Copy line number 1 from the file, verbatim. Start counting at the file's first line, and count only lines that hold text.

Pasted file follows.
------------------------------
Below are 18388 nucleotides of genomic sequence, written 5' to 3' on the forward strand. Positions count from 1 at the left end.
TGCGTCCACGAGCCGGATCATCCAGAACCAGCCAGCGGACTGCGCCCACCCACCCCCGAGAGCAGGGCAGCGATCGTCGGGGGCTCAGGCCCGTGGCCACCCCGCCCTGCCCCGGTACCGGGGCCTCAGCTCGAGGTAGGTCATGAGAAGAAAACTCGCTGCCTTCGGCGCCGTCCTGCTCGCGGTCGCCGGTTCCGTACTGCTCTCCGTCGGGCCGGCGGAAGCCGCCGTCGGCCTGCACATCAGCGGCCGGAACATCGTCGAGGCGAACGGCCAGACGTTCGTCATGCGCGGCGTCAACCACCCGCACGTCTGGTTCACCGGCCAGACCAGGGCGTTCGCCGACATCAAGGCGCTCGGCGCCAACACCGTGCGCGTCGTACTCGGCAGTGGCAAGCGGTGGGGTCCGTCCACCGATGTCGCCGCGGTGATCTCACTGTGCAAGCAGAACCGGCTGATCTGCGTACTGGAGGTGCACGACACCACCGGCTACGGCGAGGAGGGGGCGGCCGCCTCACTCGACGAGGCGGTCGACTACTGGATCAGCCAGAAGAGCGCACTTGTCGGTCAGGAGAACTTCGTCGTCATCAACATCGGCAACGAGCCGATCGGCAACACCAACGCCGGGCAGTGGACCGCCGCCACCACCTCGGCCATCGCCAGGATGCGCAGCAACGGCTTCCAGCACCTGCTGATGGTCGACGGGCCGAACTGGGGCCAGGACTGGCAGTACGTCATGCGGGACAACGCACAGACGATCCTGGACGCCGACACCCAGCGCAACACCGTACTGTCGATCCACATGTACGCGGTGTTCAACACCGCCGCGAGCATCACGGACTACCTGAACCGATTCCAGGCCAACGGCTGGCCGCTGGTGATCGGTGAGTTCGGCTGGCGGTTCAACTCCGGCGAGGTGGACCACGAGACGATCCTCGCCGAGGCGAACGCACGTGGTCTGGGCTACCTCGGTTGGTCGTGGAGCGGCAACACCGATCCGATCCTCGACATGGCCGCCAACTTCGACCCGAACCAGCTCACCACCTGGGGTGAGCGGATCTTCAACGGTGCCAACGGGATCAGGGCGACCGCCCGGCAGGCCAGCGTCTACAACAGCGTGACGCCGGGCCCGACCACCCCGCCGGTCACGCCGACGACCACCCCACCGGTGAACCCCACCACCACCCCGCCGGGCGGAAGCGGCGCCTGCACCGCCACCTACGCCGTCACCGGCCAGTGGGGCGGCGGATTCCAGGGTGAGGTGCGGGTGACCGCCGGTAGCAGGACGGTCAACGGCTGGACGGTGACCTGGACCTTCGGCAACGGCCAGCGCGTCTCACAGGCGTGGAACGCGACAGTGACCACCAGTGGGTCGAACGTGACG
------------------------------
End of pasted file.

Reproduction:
Below are 18388 nucleotides of genomic sequence, written 5' to 3' on the forward strand. Positions count from 1 at the left end.